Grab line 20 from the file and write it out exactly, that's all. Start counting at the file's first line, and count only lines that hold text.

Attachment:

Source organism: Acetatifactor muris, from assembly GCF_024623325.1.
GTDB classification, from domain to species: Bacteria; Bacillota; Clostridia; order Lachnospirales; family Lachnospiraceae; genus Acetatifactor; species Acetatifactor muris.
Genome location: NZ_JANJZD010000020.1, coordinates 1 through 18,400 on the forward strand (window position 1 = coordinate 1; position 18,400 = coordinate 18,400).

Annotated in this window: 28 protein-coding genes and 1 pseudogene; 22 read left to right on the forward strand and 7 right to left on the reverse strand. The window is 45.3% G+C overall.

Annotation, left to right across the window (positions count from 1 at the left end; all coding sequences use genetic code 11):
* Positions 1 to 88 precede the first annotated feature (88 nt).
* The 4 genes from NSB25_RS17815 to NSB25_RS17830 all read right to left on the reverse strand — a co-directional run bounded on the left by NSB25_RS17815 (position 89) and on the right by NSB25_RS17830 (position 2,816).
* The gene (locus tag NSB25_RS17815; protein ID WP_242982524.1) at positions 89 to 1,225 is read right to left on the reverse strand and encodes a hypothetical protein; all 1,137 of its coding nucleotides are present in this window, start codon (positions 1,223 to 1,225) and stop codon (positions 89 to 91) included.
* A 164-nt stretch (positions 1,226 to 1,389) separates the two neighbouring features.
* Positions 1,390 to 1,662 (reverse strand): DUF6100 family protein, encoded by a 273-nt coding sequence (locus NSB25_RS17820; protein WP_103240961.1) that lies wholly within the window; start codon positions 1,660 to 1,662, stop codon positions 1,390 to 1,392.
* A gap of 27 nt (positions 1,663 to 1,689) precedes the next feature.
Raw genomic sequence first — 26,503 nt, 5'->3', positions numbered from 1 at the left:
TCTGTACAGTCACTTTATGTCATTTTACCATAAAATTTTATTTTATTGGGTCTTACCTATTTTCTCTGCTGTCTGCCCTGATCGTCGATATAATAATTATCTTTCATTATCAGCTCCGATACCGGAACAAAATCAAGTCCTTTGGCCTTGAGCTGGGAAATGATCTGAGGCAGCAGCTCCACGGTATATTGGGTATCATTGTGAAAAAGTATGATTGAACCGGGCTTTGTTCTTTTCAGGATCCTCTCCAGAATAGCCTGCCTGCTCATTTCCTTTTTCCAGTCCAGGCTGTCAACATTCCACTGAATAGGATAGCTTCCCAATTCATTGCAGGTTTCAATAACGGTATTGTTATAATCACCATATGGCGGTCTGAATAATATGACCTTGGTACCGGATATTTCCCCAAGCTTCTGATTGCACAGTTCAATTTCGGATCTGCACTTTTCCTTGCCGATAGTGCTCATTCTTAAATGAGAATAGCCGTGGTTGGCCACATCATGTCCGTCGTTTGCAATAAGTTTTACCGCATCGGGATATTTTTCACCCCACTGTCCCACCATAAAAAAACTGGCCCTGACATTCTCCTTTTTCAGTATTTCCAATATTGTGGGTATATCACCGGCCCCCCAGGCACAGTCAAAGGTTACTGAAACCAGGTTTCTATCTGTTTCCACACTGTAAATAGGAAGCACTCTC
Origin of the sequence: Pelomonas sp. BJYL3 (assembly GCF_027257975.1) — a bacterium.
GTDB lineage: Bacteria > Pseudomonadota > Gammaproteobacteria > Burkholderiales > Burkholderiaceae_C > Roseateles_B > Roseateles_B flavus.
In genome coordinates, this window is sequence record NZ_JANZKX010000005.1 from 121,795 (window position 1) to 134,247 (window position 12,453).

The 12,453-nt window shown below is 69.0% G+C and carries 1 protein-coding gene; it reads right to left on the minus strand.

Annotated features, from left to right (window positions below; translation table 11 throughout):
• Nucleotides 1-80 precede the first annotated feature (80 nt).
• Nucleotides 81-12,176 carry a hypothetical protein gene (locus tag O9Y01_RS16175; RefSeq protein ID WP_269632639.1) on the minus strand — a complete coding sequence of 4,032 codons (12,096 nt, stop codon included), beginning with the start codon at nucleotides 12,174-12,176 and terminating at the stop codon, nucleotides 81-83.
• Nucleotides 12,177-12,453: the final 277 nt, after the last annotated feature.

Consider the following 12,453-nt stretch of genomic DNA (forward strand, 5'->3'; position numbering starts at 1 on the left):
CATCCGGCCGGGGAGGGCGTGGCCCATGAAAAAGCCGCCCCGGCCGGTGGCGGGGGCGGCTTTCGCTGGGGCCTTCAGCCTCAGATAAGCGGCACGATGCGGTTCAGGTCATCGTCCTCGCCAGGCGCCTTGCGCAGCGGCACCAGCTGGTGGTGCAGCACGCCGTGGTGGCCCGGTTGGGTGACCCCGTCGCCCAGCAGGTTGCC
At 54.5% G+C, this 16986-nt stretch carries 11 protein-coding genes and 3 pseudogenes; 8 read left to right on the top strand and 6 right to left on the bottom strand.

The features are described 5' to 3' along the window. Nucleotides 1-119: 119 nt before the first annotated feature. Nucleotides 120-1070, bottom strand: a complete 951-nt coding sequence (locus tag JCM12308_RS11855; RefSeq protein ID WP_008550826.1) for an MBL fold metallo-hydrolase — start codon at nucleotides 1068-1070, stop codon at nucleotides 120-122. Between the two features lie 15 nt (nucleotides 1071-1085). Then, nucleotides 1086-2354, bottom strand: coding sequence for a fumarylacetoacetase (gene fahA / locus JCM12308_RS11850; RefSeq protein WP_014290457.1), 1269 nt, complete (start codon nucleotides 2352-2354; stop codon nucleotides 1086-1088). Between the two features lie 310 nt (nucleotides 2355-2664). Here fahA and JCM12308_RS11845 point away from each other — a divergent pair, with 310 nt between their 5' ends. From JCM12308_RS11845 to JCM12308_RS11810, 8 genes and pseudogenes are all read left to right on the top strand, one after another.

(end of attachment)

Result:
• Nucleotides 81-12,176 carry a hypothetical protein gene (locus tag O9Y01_RS16175; RefSeq protein ID WP_269632639.1) on the minus strand — a complete coding sequence of 4,032 codons (12,096 nt, stop codon included), beginning with the start codon at nucleotides 12,174-12,176 and terminating at the stop codon, nucleotides 81-83.